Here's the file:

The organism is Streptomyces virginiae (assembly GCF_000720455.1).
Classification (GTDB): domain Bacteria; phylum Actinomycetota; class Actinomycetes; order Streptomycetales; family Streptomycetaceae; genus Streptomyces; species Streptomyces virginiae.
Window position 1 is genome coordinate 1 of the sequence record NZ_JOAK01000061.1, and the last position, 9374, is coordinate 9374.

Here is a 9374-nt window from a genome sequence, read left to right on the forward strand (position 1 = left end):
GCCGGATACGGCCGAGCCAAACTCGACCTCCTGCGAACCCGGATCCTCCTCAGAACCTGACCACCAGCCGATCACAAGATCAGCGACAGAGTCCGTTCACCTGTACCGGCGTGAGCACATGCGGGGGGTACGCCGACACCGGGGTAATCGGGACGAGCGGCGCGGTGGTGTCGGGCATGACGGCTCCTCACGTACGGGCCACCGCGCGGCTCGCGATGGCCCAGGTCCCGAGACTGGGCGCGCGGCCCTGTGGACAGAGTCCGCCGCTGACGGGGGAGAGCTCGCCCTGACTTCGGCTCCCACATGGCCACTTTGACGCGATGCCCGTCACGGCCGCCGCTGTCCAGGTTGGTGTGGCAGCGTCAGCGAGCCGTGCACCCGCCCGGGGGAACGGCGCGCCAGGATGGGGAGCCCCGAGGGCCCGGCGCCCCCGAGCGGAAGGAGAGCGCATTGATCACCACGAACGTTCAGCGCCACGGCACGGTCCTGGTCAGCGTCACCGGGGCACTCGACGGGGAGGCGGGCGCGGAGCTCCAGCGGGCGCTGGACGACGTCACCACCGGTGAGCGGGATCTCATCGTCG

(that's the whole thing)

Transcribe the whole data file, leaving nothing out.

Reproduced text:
The organism is Streptomyces virginiae (assembly GCF_000720455.1).
Classification (GTDB): domain Bacteria; phylum Actinomycetota; class Actinomycetes; order Streptomycetales; family Streptomycetaceae; genus Streptomyces; species Streptomyces virginiae.
Window position 1 is genome coordinate 1 of the sequence record NZ_JOAK01000061.1, and the last position, 9374, is coordinate 9374.

Here is a 9374-nt window from a genome sequence, read left to right on the forward strand (position 1 = left end):
GCCGGATACGGCCGAGCCAAACTCGACCTCCTGCGAACCCGGATCCTCCTCAGAACCTGACCACCAGCCGATCACAAGATCAGCGACAGAGTCCGTTCACCTGTACCGGCGTGAGCACATGCGGGGGGTACGCCGACACCGGGGTAATCGGGACGAGCGGCGCGGTGGTGTCGGGCATGACGGCTCCTCACGTACGGGCCACCGCGCGGCTCGCGATGGCCCAGGTCCCGAGACTGGGCGCGCGGCCCTGTGGACAGAGTCCGCCGCTGACGGGGGAGAGCTCGCCCTGACTTCGGCTCCCACATGGCCACTTTGACGCGATGCCCGTCACGGCCGCCGCTGTCCAGGTTGGTGTGGCAGCGTCAGCGAGCCGTGCACCCGCCCGGGGGAACGGCGCGCCAGGATGGGGAGCCCCGAGGGCCCGGCGCCCCCGAGCGGAAGGAGAGCGCATTGATCACCACGAACGTTCAGCGCCACGGCACGGTCCTGGTCAGCGTCACCGGGGCACTCGACGGGGAGGCGGGCGCGGAGCTCCAGCGGGCGCTGGACGACGTCACCACCGGTGAGCGGGATCTCATCGTCG